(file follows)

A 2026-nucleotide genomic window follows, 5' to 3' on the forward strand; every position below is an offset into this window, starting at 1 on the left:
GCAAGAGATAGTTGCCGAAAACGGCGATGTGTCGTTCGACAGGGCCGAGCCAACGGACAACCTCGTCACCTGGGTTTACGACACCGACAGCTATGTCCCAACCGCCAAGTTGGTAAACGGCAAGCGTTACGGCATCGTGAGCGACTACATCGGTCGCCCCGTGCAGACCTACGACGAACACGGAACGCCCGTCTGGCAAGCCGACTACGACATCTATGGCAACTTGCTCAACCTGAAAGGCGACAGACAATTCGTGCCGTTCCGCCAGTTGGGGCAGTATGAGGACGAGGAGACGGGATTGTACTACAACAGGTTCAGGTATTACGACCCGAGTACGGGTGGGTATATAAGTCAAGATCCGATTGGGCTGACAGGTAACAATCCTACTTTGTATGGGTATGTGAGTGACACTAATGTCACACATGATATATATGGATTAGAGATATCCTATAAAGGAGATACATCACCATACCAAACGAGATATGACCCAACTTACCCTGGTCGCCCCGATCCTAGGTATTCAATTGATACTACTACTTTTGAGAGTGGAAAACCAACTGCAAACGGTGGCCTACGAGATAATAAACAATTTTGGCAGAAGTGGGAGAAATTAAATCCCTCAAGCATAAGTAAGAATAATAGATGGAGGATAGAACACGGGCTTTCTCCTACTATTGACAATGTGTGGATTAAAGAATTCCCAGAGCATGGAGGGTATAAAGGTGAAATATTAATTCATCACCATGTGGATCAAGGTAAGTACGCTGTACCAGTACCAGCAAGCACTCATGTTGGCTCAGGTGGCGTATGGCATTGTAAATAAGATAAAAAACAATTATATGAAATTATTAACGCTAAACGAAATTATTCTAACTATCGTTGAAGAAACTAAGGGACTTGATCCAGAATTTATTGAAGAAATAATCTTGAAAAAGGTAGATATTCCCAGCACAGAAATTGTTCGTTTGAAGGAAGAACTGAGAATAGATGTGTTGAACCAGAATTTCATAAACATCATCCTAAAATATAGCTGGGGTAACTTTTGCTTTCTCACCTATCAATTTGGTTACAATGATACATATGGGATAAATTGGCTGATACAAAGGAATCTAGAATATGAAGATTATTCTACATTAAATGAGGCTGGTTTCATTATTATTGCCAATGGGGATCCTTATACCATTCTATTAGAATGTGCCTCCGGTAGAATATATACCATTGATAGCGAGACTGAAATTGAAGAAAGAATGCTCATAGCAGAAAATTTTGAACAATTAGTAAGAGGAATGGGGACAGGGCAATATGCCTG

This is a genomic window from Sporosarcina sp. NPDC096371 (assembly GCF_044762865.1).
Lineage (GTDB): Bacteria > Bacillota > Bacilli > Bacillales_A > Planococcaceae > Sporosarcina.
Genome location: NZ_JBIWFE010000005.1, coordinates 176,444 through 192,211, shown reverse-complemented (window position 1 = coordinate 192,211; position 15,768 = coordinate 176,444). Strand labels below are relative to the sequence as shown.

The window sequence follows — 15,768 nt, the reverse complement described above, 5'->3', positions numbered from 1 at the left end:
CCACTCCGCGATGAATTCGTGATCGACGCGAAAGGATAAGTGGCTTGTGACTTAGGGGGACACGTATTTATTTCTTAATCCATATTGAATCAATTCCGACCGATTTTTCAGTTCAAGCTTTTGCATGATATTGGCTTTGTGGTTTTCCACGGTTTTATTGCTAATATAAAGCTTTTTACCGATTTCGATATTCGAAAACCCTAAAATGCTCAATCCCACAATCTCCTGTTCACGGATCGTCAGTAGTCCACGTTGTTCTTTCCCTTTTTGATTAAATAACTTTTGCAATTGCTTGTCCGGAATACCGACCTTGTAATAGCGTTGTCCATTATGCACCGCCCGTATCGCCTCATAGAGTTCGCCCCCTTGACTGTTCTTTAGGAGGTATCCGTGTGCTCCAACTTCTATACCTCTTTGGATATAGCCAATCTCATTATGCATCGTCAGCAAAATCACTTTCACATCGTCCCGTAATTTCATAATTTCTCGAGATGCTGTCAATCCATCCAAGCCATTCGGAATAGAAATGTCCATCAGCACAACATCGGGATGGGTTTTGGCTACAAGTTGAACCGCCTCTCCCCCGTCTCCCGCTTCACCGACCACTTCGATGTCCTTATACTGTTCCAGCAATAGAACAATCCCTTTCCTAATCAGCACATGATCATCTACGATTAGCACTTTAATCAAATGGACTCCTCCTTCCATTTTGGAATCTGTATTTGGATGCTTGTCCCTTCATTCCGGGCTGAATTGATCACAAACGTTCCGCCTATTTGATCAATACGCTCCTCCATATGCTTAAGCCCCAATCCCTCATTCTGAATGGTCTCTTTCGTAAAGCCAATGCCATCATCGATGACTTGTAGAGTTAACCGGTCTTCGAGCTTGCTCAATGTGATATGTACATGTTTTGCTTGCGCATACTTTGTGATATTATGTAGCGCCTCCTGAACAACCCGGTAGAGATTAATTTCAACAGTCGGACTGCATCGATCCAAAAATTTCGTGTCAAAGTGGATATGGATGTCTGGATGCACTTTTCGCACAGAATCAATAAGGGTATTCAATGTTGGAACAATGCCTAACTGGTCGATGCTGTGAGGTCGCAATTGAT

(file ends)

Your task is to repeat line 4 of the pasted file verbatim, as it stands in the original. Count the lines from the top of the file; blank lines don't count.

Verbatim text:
Lineage (GTDB): Bacteria > Bacillota > Bacilli > Bacillales_A > Planococcaceae > Sporosarcina.